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Powered atmospheric re-entry

  1. Apr 11, 2010 #1
    This is something I've wondered for some time. Our spaceships need all this ablative heat shielding because they slam into the atmosphere at ludicrous speeds, thereby generating a ton of friction and heat. Wouldn't it make more sense to slow down first?

    There is an orbit where the speed of the spaceship keeps it moving at the rotational velocity of the Earth times its height above sea level - geosynchronous orbit. But orbital speed is determined by centripetal force. So could a spacecraft use its engines to exert a force so that it was going in an orbit at the height at which atmospheric drag becomes a problem moving at [tex]\varpi_{E}*(R_{E} + h_{d})[/tex], where [tex]h_{d}[/tex] is the height at which atmospheric drag becomes noticeable? In this situation, the difference in velocity between the atmosphere and the ship would be very low, and the usual massive amounts of friction and heat would not be generated.

    Is this plausible? If so, why don't spacecraft use this method?
    Last edited: Apr 11, 2010
  2. jcsd
  3. Apr 11, 2010 #2
    Don't things in geosynchronous orbit fly at somewhere around 15-20,000mph which perhaps would be too prohibitive to slow such a speed down, i.e. perhaps would require too much thrust for too long of a period of time where they do not have enough fuel for such a thing...just an idea..I actually don't know for certain.
  4. Apr 11, 2010 #3
    This method is not used because it would cost an enormous amount of fuel. They need to lose about 7 km/s of speed. You'd have to start with a 2 million kg ship in orbit to get 70000 kg back on the ground. (the spaceshuttle uses 2 600,000 kg solid rocket boosters and a tank with more than 700,000 kg of fuel to get a 70,000 kg orbiter into space)
    While the speed is slower in geosynchronous orbit, a spaceship has more energy. Even if you decelerate to get to an orbit that just strikes the atmosphere, the ship will still go faster than a low altitude orbit)
  5. Apr 12, 2010 #4
    Why not have parachutes deployed before re-entry. In space they will hang limp, as the capsule enters the atmosphere , they will fill-up and slow the capsule down.
  6. Apr 12, 2010 #5
    At orbital speeds any drag chute would burn up before it could slow down enough to make a difference. (specs of space dust burn up in the atmosphere before they can slow down) It would take as much fuel for a non-orbital re-entry as it does to get the ship into orbit. Actually to get that kind of controlled re-entry it would take considerably more fuel to get it into orbit in the first place. It is a lot cheaper to replace heat shielding than it is to attempt to use fuel to control the re-entry speeds.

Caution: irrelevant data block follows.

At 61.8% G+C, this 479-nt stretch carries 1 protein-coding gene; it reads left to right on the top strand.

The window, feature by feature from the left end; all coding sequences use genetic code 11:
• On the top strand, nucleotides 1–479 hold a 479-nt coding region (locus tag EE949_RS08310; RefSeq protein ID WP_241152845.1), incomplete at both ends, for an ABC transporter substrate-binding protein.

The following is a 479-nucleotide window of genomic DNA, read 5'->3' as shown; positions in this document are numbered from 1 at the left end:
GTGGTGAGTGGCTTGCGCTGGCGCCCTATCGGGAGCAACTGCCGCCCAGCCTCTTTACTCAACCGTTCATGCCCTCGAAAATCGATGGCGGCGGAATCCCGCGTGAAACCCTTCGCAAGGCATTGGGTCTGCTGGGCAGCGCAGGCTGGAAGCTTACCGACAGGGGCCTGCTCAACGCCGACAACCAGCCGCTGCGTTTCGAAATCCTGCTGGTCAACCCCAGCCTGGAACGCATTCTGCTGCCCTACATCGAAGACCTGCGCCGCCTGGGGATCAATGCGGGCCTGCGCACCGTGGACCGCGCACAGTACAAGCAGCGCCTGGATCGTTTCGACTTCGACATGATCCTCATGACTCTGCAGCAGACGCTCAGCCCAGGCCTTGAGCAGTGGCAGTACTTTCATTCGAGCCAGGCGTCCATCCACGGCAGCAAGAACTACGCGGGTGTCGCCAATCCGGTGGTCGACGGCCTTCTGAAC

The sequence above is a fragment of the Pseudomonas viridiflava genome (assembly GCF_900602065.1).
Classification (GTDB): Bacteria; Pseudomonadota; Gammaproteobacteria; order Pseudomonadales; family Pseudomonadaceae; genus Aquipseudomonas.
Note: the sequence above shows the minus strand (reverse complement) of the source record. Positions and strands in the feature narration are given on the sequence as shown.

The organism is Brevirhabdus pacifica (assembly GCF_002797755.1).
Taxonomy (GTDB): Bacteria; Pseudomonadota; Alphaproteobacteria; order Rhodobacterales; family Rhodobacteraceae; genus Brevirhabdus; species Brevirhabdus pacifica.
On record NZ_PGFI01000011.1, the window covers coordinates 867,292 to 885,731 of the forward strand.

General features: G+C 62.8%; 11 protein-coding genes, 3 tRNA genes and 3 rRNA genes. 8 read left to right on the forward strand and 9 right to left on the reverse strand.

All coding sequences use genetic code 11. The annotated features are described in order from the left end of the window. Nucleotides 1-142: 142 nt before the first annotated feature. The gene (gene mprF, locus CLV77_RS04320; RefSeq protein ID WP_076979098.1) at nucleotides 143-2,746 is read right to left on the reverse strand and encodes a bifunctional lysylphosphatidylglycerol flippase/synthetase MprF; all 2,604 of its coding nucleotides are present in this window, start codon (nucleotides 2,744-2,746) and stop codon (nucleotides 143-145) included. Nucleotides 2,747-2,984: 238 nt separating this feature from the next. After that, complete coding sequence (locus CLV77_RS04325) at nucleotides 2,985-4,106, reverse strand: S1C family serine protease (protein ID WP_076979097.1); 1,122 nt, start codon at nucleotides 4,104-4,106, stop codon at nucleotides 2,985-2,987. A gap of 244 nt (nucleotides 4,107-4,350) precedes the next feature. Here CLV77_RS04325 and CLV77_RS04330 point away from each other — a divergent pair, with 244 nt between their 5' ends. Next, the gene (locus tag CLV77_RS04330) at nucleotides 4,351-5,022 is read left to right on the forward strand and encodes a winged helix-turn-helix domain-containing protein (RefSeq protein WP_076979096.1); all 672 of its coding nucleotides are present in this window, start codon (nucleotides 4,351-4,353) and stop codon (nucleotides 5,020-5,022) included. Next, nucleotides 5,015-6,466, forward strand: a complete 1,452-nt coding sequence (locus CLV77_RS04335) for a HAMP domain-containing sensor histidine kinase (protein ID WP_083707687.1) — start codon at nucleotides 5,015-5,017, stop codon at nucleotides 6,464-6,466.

7. Apr 12, 2010 #6
    Exactly the same thing (Parachutes deployed in Space) was explained by Auguste Piccard in Between Earth and Sky. He went on to propose a glider shaped vehicle that would barely touch the outer atmosphere very often, doing a kind of aerobreaking. As the book was written in 1946, I can imagine that he did not think of heat-shields, thus the very slight aerobreaking he proposed.
  8. Apr 16, 2010 #7
    I'm trying to work out the mathematics of this, just for fun/practice.
    What I thought I'd do was calculate what the accelerations/velocities/jerks would have to be to a) slow the ship down and b) keep it moving in the same orbit. For that to happen it would have to be the case that
    [tex]\frac{(v_{tan}(t))^{2}}{r}=a_{c}(t) \forall t \in [0,T][/tex]
    where T is the total time the deceleration takes, right? And
    [tex]v_{tan}(T)=\varpi_{E}*r[/tex] ?
    From there it seemed like there were any number of arbitrary functions that could make this work, but that choosing a function for velocity would fix the acceleration function, and vice versa. So to make it (hopefully) easy, I chose [tex]v_{tan}(t)=v_{0}+a_{x}t[/tex] for some constant acceleration [tex]a_{x}[/tex].
    This, obviously, gives the following function for [tex]a_{c}(t)[/tex]:

    Am I doing OK so far? I thought next I might try to calculate the delta v function, but I wouldn't want to waste time doing that if there's something wrong with the above...
    Last edited: Apr 16, 2010
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